Master's Theses



Degree Name

Master of Science (MS)


The usage of the Internet has experienced significant growth over the past several decades, providing a vehicle for the online shopping market to experience exponential gains as well. In a 2011 U.S. Census survey, 71.7% of households reported access to the Internet, an increase from the reported 54.7% in 2003 and furthermore a large increase from the 18.0% from the 1997, the first year the Census Bureau reported Internet usage (File, 2013). Research has shown various reasons for expansion of online shopping, such as convenience, ease, and the excitement of experiencing something new, but gives little insight into characteristics that lead consumers to choose to shop online (Huang & Yang, 2010; To, Lio, & Lin, 2007; Yen, Yen, Chen, Wang, Chang, & Ko, 2012). The consumer characteristics that lead to online shopping could be implications of body image dissatisfaction and social anxiety. Personality factors could also influence consumer’s decision to shop online rather than in store. Using a demographic group likely to shop online and a survey measuring body image satisfaction, personality and social anxiety, this study hypothesized these variables would predict online shopping behavior. Online shopping was measured by a questionnaire adapted from previous research and measures frequency and preference of online shopping. The Multidimensional Body-Self Relations Questionnaire (MBSRQ) was used to measure body image dissatisfaction; participants answered statements such as, “I like the way my clothes fit me” and “I am physically unattractive.” Social anxiety was assessed using the Social Interaction Anxiety Scale (SIAS). This measurement of fears of social interactions uses statements like, “I find it easy to make friends of my own age” and “I feel I’ll say something embarrassing when talking.” Finally, personality was evaluated by using the NEO Five-Factor Inventory- 3 (NEO-FFI-3), which measures the well-known Big Five personality constructs. Participants rated responses to statements such as, “I rarely feel lonely or blue” and “I like to be where the action is.” Sex differences in online shopping preference were also assessed. To analyze the data, a multiple regression was used to test the predictability of online shopping. Although the overall regression model was not significant, some correlations between variables were found. Social anxiety was significantly correlated with online shopping. Neuroticism was significantly correlated with online shopping. Body image satisfaction was significantly correlated with social anxiety, conscientiousness, extraversion, and neuroticism. Significant correlations were found between social anxiety, and consciousness, extraversion, and neuroticism. Agreeableness was significantly correlated with conscientiousness and neuroticism. Conscientiousness was significantly correlated with extraversion and neuroticism. A significant correlation was found between extraversion and neuroticism. To assess sex differences, an independent t test was used. It was found women shop online more frequently than men. The possible implications of this study can be far reaching and provide valuable information to many different fields. Clinicians will be better able to understand how body image issues and social anxiety affect client’s everyday life. The findings of the relationship between online shopping and consumer characteristics will help in understanding the underlying issues of those suffering from online shopping addiction or problems. This study assists in providing a complete picture of clients struggling with any of these issues, which, in turn, benefits the therapeutic process and allows for a holistic approach. Online retailers will be able to use the information yielded from this research to better target their intended population. Limitations include only using a population in a rural area, and restrictions of the shopping experience scale used. Future directions include using a diverse population, possibly in an urban area. This study aimed to understand online shopping behaviors by examining personality traits of online shoppers. This study adds to the literature on consumer characteristics of those who shop online.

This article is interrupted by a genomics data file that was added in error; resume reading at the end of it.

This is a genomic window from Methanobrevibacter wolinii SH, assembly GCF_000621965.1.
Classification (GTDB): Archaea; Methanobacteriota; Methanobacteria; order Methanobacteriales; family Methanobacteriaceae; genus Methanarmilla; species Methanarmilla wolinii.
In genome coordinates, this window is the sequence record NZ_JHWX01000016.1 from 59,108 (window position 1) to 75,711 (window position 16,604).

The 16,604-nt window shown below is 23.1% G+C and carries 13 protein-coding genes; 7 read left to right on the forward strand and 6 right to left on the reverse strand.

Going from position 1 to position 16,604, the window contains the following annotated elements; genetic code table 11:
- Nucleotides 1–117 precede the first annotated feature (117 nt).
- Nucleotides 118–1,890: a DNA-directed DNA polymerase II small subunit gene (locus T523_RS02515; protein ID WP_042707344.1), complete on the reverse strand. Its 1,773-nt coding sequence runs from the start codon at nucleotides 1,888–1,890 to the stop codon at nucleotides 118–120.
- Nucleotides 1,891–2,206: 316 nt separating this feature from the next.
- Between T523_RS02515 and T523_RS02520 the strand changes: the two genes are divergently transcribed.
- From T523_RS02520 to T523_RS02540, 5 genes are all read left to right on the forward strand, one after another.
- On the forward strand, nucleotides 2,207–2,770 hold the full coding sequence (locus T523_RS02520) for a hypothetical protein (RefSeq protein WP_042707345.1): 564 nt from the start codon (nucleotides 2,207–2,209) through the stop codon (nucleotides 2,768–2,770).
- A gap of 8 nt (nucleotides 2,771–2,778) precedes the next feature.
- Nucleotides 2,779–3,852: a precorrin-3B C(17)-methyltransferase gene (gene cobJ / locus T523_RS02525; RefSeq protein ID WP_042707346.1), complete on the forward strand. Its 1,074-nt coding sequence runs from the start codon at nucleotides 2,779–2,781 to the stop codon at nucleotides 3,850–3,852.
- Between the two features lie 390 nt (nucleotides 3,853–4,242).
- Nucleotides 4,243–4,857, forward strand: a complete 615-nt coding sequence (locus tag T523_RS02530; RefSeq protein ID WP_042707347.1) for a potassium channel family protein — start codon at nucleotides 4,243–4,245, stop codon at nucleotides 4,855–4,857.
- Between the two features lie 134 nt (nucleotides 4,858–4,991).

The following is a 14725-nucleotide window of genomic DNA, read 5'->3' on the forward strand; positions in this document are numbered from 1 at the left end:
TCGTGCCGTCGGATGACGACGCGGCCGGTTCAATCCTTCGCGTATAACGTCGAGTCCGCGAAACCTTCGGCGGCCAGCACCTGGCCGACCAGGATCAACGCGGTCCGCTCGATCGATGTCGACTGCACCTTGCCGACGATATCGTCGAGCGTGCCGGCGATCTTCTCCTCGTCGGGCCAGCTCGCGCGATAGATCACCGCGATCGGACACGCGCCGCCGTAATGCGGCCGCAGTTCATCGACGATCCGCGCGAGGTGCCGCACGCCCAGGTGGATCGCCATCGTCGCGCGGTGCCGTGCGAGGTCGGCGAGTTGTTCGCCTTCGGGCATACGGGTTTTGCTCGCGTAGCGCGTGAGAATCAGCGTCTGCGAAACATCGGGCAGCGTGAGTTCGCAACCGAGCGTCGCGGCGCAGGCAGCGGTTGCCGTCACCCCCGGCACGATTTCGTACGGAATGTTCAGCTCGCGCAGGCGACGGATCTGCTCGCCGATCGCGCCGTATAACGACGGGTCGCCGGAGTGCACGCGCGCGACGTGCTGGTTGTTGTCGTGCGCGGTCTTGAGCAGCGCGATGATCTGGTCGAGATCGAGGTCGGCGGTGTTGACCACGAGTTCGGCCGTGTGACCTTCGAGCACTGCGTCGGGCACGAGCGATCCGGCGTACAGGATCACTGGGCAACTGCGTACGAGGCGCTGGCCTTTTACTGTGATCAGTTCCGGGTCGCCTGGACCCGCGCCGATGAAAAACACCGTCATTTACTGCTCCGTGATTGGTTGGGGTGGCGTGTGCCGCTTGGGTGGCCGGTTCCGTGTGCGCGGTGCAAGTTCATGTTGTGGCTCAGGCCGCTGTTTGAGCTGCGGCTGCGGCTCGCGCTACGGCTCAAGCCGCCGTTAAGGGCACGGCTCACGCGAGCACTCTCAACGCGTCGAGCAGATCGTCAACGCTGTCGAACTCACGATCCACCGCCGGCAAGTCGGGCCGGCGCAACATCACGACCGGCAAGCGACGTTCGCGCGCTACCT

Dr. Jennifer Bonds-Raacke

Date of Award

Spring 2014

Document Type



© 2014 Brooke M. Mann


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Psychology Commons